• Designed for city water, not as effective for well water
  • High-iron contents might exceed the capacity of this unit

40,000-Grain Water Softener

Product Specifications

  • 40,000-grain capacity
  • 230-pound salt storage maximum
  • Fits water connections up to a 1.25-inch size
  • 5,100 efficiency rating
  • Treats water up to 125 GPG and 10 PPM iron
  • Self-programming usage learning
  • Salt refill alerts
  • Self-cleaning sediment collection
  • Blending valve to allow softness control
  • Salt- and water-saving enhancements

If you have a 4-person family and you’ve calculated the total grain content of your water, you’ve probably come up with a figure of about 35,000. Unless you plan on altering your consumption habits, you’ll want to overshoot your average monthly grain. That makes this unit the best choice out of the GE line for most families. It bears mentioning that other brands have cheaper units that come closer to the national averages. However, if your household uses lots of water, or if you live in an area with high mineral content in the supply lines, this unit might be an ideal choice.



  • Big enough for many families
  • Simple softening solution for an entire home
  • Compatible with many GE enhancements and appliances



  • May not work well with high-iron water

31,100-Grain Water Softener and Filter in One

Product Specifications

  • 31,100-grain capacity
  • 230-pound salt storage maximum
  • GE blending valve for soft water control
  • Adaptable to standard plumbing connections up to 1.25-inch sizes
  • 4,230 efficiency rating
  • Treats water up to 120 GPG and 3 PPM iron
  • Self-programming automatic functions and salt refill alerts
  • In-line filtration to reduce chlorine taste and smell

This medium-to-low capacity fixture is one of the more interesting units in the GE water softener line. It has a dual filtration and softening function, hence the higher price. Of course, if you live in an area with heavily chlorinated water, you will probably install a filter anyway.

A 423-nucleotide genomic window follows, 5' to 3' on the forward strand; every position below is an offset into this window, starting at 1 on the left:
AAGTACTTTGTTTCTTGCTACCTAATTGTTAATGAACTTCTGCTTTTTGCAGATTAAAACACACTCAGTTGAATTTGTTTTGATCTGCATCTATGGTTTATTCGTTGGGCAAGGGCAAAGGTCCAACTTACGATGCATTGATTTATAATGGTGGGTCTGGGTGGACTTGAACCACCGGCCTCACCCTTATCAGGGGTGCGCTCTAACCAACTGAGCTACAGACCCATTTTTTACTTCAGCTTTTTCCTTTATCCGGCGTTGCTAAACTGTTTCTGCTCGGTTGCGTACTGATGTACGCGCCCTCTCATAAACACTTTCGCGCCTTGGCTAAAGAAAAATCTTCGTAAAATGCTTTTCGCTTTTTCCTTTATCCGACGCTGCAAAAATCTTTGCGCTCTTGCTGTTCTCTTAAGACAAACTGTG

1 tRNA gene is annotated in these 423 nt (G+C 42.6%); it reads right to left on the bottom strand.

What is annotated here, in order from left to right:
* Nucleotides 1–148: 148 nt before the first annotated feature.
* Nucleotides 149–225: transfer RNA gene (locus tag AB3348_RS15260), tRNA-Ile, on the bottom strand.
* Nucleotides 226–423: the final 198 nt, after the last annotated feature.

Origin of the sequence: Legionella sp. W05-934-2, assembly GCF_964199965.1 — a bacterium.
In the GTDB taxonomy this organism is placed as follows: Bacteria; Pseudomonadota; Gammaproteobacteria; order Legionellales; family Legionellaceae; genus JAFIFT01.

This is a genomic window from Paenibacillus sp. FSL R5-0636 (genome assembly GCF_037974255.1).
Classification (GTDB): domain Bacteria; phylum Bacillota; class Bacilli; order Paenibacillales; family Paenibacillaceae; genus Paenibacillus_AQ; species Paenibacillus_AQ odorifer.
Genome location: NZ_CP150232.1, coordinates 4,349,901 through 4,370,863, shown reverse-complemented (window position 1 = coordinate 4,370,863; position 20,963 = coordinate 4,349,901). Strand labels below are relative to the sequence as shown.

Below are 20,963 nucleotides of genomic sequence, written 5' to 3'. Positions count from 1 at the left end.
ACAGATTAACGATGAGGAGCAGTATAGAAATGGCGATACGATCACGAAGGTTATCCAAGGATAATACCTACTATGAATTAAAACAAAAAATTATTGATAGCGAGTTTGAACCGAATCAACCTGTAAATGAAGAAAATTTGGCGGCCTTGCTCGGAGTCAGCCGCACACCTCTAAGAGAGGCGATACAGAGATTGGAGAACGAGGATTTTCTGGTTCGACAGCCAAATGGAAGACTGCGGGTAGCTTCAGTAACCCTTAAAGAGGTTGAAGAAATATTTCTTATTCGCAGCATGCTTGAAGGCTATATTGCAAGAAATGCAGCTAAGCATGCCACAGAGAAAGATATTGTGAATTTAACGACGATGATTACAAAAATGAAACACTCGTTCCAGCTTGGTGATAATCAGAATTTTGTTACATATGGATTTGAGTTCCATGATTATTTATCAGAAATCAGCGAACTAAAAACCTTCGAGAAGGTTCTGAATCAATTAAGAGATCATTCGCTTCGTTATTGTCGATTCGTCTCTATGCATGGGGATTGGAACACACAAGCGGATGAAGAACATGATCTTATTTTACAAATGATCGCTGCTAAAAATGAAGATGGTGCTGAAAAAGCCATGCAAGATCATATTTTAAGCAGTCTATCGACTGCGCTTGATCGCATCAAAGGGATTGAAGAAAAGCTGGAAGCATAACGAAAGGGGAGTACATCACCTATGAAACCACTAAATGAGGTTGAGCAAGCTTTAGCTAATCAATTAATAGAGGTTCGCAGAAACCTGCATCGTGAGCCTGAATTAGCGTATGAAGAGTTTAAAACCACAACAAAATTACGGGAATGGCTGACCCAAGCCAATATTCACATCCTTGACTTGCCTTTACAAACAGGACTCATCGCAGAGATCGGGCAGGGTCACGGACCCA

• In-line filter saves money and space
  • Recent water and salt efficiency upgrades over older models



  • More expensive than single-purpose water softeners

30,000-Grain Water Softener

Product Specifications

  • 30,000-grain capacity
  • 200-pound salt storage maximum
  • Fits connections up to a 1-inch size
  • 5,100 efficiency rating
  • Treats water up to 95 GPG and 7 PPM iron
  • Self-programming usage learning and salt refill alerts

This option is the smallest water softener from GE that we’re reviewing. It could work well for water-hungry couples or a very efficient family of four. It’s not the smallest softener on the market, so it probably won’t be the first choice for many.

However, it is perfect for some special applications. For example, this might be exactly what you’re looking for if you have a big family and need a dedicated water softener for your laundry.



  • Lower price and size make it a good choice for a dedicated laundry softener
  • Same premium perks as larger units



  • Probably not big enough for an entire home

What Is the Difference Between Hard and Soft Water?

One of the first questions people have on the subject of water softeners is what exactly softer or hard water is.

These terms refer to the mineral content. While they’re not scientific definitions, hard water usually refers to a water source that is plentiful in magnesium, calcium or iron ions. These ionic substances can cause a number of problems, including scale build-up on household appliances, increased plumbing costs and even frizzy hair. Soft water is water that has been treated, replacing the other mineral particles with sodium ions.

What Does a Water Softener Do?

A water softener uses salt to treat hard water. Doing so adds a little bit of sodium to the water content. Some people have started investigating whether or not this has health ramifications.

Generally speaking, you might want to avoid water softening if you have a high sensitivity to sodium. However, there are ways to install these plumbing fixtures, so they do not affect your drinking water supply, such as between your supply line and your laundry appliances.

You can also drink filtered water if you do not want to control the water at the source.

What’s the Point of Water Softeners?